Mourning Sickness: Hegel and the French Revolution

Mourning Sickness: Hegel and the French Revolution

Mourning Sickness: Hegel and the French Revolution

Mourning Sickness: Hegel and the French Revolution

Synopsis

This book explores Hegel's response to the French Revolutionary Terror and its impact on Germany. Like many of his contemporaries, Hegel was struck by the seeming parallel between the political upheaval in France and the upheaval in German philosophy inaugurated by the Protestant Reformation and brought to a climax by German Idealism. Many thinkers reasoned that a political revolution would be unnecessary in Germany, because this intellectual "revolution" had preempted it. Having already been through its own cataclysm, Germany would be able to extract the energy of the Revolution and channel its radicalism into thought. Hegel comes close to making such an argument too. But he also offers a powerful analysis of how this kind of secondhand history gets generated in the first place, and shows what is stake. This is what makes him uniquely interesting among his contemporaries: he demonstrates how a fantasy can be simultaneously deconstructed and enjoyed.

Mourning Sickness provides a new reading of Hegel in the light of contemporary theories of historical trauma. It explores the ways in which major historical events are experienced vicariously, and the fantasies we use to make sense of them. Comay brings Hegel into relation with the most burning contemporary discussions around catastrophe, witness, memory, and the role of culture in shaping political experience.

Excerpt

Only our most distant descendents will be able to decide whether we should be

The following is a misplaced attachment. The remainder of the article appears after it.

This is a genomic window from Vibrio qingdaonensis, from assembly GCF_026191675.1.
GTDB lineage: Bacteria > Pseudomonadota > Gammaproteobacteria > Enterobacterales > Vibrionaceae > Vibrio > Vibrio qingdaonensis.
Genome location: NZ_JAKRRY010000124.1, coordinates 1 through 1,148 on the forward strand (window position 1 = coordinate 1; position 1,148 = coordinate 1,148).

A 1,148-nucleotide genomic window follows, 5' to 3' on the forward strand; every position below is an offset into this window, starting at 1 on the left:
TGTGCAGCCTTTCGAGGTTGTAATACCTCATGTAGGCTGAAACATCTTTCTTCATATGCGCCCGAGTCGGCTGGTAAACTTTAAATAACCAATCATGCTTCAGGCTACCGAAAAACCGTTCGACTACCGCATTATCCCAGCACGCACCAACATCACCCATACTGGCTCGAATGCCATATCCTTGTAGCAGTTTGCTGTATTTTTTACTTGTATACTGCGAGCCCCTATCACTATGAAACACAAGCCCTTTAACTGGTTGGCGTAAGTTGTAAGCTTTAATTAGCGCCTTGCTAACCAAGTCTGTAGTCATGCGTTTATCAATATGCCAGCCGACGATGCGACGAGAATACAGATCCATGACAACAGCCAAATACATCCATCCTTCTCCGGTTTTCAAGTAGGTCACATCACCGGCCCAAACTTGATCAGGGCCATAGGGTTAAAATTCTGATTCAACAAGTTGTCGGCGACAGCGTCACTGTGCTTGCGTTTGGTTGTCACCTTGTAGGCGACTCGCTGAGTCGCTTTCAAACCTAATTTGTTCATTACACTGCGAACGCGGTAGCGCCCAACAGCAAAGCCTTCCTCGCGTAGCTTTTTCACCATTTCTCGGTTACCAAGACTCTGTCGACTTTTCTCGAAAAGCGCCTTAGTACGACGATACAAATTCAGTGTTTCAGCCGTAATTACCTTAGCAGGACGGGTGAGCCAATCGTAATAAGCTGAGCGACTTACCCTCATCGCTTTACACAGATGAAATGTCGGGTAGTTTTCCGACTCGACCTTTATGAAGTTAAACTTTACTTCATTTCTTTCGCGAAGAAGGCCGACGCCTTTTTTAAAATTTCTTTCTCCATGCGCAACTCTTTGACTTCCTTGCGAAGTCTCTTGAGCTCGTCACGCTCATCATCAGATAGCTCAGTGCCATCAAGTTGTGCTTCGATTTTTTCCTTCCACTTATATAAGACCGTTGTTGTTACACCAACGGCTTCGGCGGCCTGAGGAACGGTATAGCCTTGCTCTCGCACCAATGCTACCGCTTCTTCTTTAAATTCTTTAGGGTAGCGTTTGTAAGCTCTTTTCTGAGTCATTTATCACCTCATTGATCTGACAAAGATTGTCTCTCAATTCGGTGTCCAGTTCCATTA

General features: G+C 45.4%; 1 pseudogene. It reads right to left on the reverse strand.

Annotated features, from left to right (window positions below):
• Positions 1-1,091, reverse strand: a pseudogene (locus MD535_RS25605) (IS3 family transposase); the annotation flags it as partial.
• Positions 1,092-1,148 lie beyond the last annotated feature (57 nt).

praised or reproached for first working out our philosophy before working out our
revolution.

HEINE, On the History of Religion and Philosophy in Germany

A well-rehearsed story about German intellectuals around 1800 goes something like this. Gazing across the Rhine at the chaos and carnage, German philosophy congratulates itself for having preempted such turmoil on its own soil. Germany doesn’t need that kind of revolution: it has already experienced a far more shattering one of its own. Having long established its own brand of radicalism in the form of the Protestant Reformation, Germany has already outstripped, at a spiritual level, anything the French could accomplish in practical terms.

Having successfully gone through its own upheaval, Germany recognizes its own image in the French revolutionary struggle and is poised to extract from the Revolution an energy blocked to those caught up in its whirl. This affinity allows it to affirm solidarity with the Revolution and even to enjoy a vicarious thrill in its terrors, while managing to soften its ultimate impact. Germany lays claim to the revolutionary legacy even as it denies any immediate link to the event. By insisting on its own radical pedigree, it is able to position itself as the French Revolution’s predecessor, successor, and most faithful contemporary. It can celebrate, surpass, and mourn, at a distance, what was never its own to experience firsthand. The . . .

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